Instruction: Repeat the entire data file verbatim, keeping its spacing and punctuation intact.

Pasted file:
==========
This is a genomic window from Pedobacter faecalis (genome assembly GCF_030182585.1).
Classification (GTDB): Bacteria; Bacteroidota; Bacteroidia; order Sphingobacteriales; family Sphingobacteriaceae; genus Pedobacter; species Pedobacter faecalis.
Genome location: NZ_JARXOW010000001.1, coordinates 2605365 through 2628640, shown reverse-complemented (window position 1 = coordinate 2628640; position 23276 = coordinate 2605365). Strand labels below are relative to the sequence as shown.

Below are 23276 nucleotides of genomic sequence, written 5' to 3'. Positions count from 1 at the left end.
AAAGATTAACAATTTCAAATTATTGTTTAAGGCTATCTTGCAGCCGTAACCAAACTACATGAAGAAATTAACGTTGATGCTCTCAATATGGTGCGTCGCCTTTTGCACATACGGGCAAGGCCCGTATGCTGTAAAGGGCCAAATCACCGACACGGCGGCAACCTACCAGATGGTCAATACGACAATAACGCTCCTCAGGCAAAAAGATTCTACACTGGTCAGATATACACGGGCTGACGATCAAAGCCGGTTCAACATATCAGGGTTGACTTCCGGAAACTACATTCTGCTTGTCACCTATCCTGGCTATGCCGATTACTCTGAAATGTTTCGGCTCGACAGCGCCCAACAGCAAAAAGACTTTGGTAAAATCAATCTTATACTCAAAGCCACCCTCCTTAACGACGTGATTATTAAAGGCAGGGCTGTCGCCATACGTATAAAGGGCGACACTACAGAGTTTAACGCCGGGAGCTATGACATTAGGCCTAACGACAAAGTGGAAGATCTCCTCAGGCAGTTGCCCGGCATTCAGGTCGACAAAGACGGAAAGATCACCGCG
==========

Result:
This is a genomic window from Pedobacter faecalis (genome assembly GCF_030182585.1).
Classification (GTDB): Bacteria; Bacteroidota; Bacteroidia; order Sphingobacteriales; family Sphingobacteriaceae; genus Pedobacter; species Pedobacter faecalis.
Genome location: NZ_JARXOW010000001.1, coordinates 2605365 through 2628640, shown reverse-complemented (window position 1 = coordinate 2628640; position 23276 = coordinate 2605365). Strand labels below are relative to the sequence as shown.

Below are 23276 nucleotides of genomic sequence, written 5' to 3'. Positions count from 1 at the left end.
AAAGATTAACAATTTCAAATTATTGTTTAAGGCTATCTTGCAGCCGTAACCAAACTACATGAAGAAATTAACGTTGATGCTCTCAATATGGTGCGTCGCCTTTTGCACATACGGGCAAGGCCCGTATGCTGTAAAGGGCCAAATCACCGACACGGCGGCAACCTACCAGATGGTCAATACGACAATAACGCTCCTCAGGCAAAAAGATTCTACACTGGTCAGATATACACGGGCTGACGATCAAAGCCGGTTCAACATATCAGGGTTGACTTCCGGAAACTACATTCTGCTTGTCACCTATCCTGGCTATGCCGATTACTCTGAAATGTTTCGGCTCGACAGCGCCCAACAGCAAAAAGACTTTGGTAAAATCAATCTTATACTCAAAGCCACCCTCCTTAACGACGTGATTATTAAAGGCAGGGCTGTCGCCATACGTATAAAGGGCGACACTACAGAGTTTAACGCCGGGAGCTATGACATTAGGCCTAACGACAAAGTGGAAGATCTCCTCAGGCAGTTGCCCGGCATTCAGGTCGACAAAGACGGAAAGATCACCGCG